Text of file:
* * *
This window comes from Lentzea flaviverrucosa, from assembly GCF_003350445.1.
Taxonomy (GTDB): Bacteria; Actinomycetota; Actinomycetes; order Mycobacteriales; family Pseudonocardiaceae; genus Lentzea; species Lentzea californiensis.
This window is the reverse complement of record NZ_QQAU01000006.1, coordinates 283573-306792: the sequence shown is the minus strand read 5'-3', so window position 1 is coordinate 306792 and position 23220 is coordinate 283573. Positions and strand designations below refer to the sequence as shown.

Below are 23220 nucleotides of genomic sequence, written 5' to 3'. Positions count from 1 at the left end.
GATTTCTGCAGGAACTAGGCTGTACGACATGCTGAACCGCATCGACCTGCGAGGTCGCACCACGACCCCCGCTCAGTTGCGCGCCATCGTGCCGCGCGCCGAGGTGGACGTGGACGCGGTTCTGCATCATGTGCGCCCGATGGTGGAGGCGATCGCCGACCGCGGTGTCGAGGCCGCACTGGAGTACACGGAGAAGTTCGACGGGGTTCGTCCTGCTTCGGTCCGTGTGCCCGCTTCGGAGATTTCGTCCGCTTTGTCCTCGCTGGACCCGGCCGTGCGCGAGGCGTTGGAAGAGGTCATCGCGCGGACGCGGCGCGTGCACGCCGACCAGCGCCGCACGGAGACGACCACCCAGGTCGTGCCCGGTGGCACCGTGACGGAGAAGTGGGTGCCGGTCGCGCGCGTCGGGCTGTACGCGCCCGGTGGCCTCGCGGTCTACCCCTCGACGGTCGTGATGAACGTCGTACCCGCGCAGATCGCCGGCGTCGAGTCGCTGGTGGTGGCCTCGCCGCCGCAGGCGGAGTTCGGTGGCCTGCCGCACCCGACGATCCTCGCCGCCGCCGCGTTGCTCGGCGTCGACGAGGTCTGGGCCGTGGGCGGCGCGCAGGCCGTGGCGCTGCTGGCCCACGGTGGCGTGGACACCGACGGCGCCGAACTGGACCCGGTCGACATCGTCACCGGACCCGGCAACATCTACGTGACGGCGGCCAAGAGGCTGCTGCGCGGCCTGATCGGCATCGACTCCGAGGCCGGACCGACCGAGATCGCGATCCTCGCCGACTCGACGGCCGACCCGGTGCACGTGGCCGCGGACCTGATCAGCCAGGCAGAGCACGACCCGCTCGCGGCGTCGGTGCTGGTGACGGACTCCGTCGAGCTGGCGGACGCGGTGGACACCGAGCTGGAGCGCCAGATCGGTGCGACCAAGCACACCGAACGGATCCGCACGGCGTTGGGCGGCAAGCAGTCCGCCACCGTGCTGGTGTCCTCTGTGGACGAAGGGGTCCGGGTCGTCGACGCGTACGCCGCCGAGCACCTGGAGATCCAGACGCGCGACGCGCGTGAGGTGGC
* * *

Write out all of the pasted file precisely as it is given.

This window comes from Lentzea flaviverrucosa, from assembly GCF_003350445.1.
Taxonomy (GTDB): Bacteria; Actinomycetota; Actinomycetes; order Mycobacteriales; family Pseudonocardiaceae; genus Lentzea; species Lentzea californiensis.
This window is the reverse complement of record NZ_QQAU01000006.1, coordinates 283573-306792: the sequence shown is the minus strand read 5'-3', so window position 1 is coordinate 306792 and position 23220 is coordinate 283573. Positions and strand designations below refer to the sequence as shown.

Below are 23220 nucleotides of genomic sequence, written 5' to 3'. Positions count from 1 at the left end.
GATTTCTGCAGGAACTAGGCTGTACGACATGCTGAACCGCATCGACCTGCGAGGTCGCACCACGACCCCCGCTCAGTTGCGCGCCATCGTGCCGCGCGCCGAGGTGGACGTGGACGCGGTTCTGCATCATGTGCGCCCGATGGTGGAGGCGATCGCCGACCGCGGTGTCGAGGCCGCACTGGAGTACACGGAGAAGTTCGACGGGGTTCGTCCTGCTTCGGTCCGTGTGCCCGCTTCGGAGATTTCGTCCGCTTTGTCCTCGCTGGACCCGGCCGTGCGCGAGGCGTTGGAAGAGGTCATCGCGCGGACGCGGCGCGTGCACGCCGACCAGCGCCGCACGGAGACGACCACCCAGGTCGTGCCCGGTGGCACCGTGACGGAGAAGTGGGTGCCGGTCGCGCGCGTCGGGCTGTACGCGCCCGGTGGCCTCGCGGTCTACCCCTCGACGGTCGTGATGAACGTCGTACCCGCGCAGATCGCCGGCGTCGAGTCGCTGGTGGTGGCCTCGCCGCCGCAGGCGGAGTTCGGTGGCCTGCCGCACCCGACGATCCTCGCCGCCGCCGCGTTGCTCGGCGTCGACGAGGTCTGGGCCGTGGGCGGCGCGCAGGCCGTGGCGCTGCTGGCCCACGGTGGCGTGGACACCGACGGCGCCGAACTGGACCCGGTCGACATCGTCACCGGACCCGGCAACATCTACGTGACGGCGGCCAAGAGGCTGCTGCGCGGCCTGATCGGCATCGACTCCGAGGCCGGACCGACCGAGATCGCGATCCTCGCCGACTCGACGGCCGACCCGGTGCACGTGGCCGCGGACCTGATCAGCCAGGCAGAGCACGACCCGCTCGCGGCGTCGGTGCTGGTGACGGACTCCGTCGAGCTGGCGGACGCGGTGGACACCGAGCTGGAGCGCCAGATCGGTGCGACCAAGCACACCGAACGGATCCGCACGGCGTTGGGCGGCAAGCAGTCCGCCACCGTGCTGGTGTCCTCTGTGGACGAAGGGGTCCGGGTCGTCGACGCGTACGCCGCCGAGCACCTGGAGATCCAGACGCGCGACGCGCGTGAGGTGGC